Chapter 6

AJAX and jQuery

What you will learn in this chapter:

  • How jQuery works
  • How to include jQuery in your pages
  • jQuery basics
  • How to manipulate page elements using jQuery
  • AJAX basics
  • How to use the JSON helper
  • Using jQuery plug-ins

The days of the static web disappeared with the introduction of server-side technologies. Developers began producing web applications instead of websites. These applications began to replace desktop software. However, as web-based software grew in abundance, it lacked a key feature often found in its desktop-related counterparts: usability. If parts of the page content changed as a result of user input, the user often had to wait for a full page refresh to see these changes. The interface was still static.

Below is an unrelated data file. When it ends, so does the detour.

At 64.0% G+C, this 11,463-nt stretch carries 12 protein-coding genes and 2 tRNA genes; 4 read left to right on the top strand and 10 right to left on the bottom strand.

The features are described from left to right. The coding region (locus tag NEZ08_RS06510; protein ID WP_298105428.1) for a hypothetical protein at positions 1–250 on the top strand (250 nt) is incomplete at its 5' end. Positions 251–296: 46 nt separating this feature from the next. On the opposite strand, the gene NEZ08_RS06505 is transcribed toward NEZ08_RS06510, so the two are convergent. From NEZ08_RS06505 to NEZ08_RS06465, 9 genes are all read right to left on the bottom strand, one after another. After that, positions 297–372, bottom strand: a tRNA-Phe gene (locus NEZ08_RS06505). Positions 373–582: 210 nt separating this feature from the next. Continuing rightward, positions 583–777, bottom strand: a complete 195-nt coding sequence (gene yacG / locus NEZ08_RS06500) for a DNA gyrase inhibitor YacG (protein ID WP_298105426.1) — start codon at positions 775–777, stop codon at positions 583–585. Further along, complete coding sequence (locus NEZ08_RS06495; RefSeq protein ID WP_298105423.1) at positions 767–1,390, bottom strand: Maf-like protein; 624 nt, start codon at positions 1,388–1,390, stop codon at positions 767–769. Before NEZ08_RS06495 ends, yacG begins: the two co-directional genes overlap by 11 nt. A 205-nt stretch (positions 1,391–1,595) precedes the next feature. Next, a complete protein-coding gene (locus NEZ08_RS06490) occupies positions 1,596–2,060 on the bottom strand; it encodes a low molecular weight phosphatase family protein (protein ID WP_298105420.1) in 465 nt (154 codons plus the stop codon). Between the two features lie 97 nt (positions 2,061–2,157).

In the late 1990s, attempts to liven up web pages were made using Dynamic HTML (DHMTL), which relied on client-side scripting, most often using JavaScript to manipulate the underlying HTML in the browser. Some of these efforts were crass — you can still find sites where your mouse cursor is stalked by a trail of stars. Other attempts sought to solve usability problems by hiding and showing segments of the page as a result of mouse movement or click events, such as sliding menus and news tickers.

There is a fundamental problem with JavaScript: Different browser vendors create their own implementations. As browser vendors rushed new browsers out into the market during the early part of this century, they started developing their own custom features, ...

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